Related entry: Zingiber (U. S. P.)—Ginger
Preparation.—"Ginger, in No. 40 powder, one thousand grammes (1000 Gm.) [2 lbs. av., 3 ozs., 120 grs.]; alcohol, a sufficient quantity to make one thousand cubic centimeters (1000 Cc.) [33 fl℥, 391♏]. Moisten the powder with two hundred and fifty cubic centimeters (250 Cc.) [8 fl℥, 218♏] of alcohol, and pack it firmly in a cylindrical percolator; then add enough alcohol to saturate the powder and leave a stratum above it. When the liquid begins to drop from the percolator, close the lower orifice, and, having closely covered the percolator, macerate for 48 hours. Then allow the percolation to proceed, gradually adding alcohol until the ginger is exhausted. Reserve the first nine hundred cubic centimeters (900 Cc.) [30 fl℥, 208♏] of the percolate, and evaporate the remainder, at a temperature not exceeding 50° C. (122° F.), to a soft extract; dissolve this in the reserved portion, and add enough alcohol to make the fluid extract measure one thousand cubic centimeters (1000 Cc.) 33 fl℥, 391♏]"—(U. S. P.).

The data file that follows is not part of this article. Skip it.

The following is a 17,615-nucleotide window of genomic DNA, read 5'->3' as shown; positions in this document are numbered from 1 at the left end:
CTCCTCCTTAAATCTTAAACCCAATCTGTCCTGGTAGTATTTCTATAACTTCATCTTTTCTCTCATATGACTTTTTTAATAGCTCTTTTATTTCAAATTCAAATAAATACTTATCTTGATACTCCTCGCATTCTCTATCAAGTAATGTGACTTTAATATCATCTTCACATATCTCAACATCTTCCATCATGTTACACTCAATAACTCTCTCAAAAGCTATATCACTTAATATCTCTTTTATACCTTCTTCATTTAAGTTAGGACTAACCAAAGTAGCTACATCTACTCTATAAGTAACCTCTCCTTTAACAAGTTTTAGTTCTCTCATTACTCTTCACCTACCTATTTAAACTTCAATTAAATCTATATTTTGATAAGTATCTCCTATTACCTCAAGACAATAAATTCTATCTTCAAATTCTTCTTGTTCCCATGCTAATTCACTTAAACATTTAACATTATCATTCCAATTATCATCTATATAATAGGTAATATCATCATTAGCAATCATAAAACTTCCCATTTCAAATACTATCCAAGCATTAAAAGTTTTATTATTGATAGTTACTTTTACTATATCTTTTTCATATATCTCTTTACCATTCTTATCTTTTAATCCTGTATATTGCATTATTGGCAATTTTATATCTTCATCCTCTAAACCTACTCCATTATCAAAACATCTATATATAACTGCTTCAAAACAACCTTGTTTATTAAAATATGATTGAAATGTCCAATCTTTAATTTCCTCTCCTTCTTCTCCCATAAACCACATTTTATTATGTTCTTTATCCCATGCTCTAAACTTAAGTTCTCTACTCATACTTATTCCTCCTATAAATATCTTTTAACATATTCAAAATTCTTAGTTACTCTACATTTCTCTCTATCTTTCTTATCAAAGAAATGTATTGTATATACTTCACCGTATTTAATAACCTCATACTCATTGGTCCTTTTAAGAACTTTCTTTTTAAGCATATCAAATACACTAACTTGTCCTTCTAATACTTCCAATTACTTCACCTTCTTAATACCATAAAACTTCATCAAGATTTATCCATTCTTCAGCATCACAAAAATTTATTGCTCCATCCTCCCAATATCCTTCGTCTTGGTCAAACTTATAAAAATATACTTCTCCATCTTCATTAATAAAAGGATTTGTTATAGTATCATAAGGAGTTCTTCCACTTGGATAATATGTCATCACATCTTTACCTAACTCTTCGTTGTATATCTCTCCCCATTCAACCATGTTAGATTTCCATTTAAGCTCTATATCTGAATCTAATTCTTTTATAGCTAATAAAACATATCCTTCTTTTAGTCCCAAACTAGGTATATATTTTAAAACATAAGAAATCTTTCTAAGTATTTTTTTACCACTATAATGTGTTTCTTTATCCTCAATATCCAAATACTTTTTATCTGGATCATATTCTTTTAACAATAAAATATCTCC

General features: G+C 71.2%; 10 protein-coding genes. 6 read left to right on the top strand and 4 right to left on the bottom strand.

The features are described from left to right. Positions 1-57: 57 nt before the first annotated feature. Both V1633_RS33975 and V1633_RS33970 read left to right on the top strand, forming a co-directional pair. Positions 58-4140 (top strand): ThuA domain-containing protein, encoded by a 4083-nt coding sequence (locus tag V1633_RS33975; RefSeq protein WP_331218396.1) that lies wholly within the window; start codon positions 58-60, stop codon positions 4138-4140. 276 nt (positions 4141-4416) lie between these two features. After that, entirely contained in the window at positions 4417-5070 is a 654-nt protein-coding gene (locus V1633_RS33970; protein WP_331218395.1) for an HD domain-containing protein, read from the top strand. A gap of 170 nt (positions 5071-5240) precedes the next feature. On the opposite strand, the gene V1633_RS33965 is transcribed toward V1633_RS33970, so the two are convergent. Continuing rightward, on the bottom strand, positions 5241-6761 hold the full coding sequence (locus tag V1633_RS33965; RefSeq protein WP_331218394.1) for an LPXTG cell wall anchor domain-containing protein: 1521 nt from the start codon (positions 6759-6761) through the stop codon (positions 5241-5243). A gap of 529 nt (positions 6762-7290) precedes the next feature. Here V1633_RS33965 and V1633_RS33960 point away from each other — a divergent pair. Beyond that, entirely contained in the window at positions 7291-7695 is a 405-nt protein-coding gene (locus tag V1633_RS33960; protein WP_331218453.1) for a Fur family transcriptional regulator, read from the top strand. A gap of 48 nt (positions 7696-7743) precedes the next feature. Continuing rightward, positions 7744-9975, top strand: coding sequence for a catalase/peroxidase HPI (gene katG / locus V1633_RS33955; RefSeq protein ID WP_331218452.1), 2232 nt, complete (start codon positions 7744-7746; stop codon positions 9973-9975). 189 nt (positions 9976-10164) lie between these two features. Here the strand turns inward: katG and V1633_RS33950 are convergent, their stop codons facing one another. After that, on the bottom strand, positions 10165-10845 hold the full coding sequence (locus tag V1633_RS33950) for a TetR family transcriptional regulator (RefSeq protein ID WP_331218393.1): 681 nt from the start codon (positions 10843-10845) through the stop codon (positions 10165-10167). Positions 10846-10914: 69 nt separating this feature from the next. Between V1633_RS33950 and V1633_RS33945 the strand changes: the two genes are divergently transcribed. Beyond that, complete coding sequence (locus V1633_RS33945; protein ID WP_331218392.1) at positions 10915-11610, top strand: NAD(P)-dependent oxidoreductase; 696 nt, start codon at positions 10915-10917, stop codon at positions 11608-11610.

Description, Medical Uses, and Dosage.—(See Zingiber). This is a transparent, brownish-red fluid, exhibiting strongly the sensible properties of ginger. Its strength is five-fold that of the tincture. Dose, from 1 to 20 minims.
King's American Dispensatory, 1898, was written by Harvey Wickes Felter, M.D., and John Uri Lloyd, Phr. M., Ph. D.